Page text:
Governance, data and teamwork 'essential' areas for cross-provider projects

Governance, data and teamwork have been highlighted as the “three essential areas” for consideration when working across multiple pension providers and their data to deliver an amalgamated database of member data in cross-industry research.

The report was produced as part of the Pensions Data Project, which is a collaboration between the Pensions Policy Institute (PPI), B&CE, provider of The People’s Pension, Legal & General, Nest Insight, Now Pensions and Smart Pension.

Key recommendations from the group included ensuring that project objectives and outcomes need to be clearly defined and documented at the start, as well as agreeing clear legal documents outlining roles, responsibilities and projections.

It also stated that a neutral organisation could play a “key governance role” in helping to facilitate and coordinate activity, as well as acting as an ‘honest broker’ outside the competitive relationships between providers.

In addition to this, it stressed the importance of being clear as to who will have access to merged data, and the need to agree and understand where liability sits.

The report highlighted a number of specific data considerations, emphasising that, where a project involves personal data, a data protection impact assessment will be needed, which should also help identify possible risks and issues for the project.

Providers will need to establish the impact of their privacy policy on the format of data, including whether data needs to be pseudonymised or anonymised.

A trusted third party will also be needed to act as a data aggregator, according to the report, with explicit instructions examples of how data should be laid out and formatted required in any data scopes.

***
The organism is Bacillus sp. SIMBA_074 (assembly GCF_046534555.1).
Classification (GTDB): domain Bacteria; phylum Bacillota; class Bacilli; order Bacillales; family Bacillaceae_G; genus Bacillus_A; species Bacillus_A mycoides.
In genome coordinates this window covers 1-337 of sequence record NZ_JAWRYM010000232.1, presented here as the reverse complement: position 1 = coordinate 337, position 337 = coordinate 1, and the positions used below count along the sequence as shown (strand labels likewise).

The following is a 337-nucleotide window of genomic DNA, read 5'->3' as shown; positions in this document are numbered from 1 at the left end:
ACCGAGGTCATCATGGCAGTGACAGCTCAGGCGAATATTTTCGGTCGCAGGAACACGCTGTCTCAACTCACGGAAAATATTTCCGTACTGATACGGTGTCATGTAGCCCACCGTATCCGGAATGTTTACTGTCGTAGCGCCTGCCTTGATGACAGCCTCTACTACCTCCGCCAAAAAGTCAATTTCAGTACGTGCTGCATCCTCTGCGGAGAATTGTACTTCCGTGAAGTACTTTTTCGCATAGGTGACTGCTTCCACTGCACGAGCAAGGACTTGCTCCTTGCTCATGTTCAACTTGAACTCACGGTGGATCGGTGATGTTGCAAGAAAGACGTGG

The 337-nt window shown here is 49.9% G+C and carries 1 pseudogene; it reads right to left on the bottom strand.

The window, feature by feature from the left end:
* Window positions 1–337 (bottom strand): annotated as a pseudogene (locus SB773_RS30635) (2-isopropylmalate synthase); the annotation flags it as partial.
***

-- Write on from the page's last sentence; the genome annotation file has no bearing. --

Indeed, the report urged providers to “test, test and test again the data definitions and formatting with an initial trial project that is more limited in scope than the ultimate goal, including using both dummy and real data”.

Teamwork was highlighted as a third essential consideration, as the report stressed that “there is not such thing as over communication”, with “tolerance and a sense of humour essential to see you through the tougher times”.

In light of this, it recommended taking time to agree clear, common project goals, objectives and outcomes, and to allow time and space to build trust and confidence by running a number of initial trial projects that are more limited in scope.

Commenting on the findings, PPI Pensions Data Project lead, Nicky Day: “Delivering this project has identified a number of challenges and lessons.

"We hope our guide will help to highlight the things to watch out for and to avoid, when embarking on merging personal data across multiple providers”

Adding to this, Smart Pension director of policy and market engagement, Darren Philp, said: "This is a ground-breaking project that is looking to help build a better picture of what is really happening with people's pension savings.

"The process that we have gone through, and the lessons learned, provide valuable insights into what's necessary to successfully deliver a complex project like this.

"We are really excited that we are nearing the execution phase of this project and think that it will deliver real insights into how people save and the impact of government policy."

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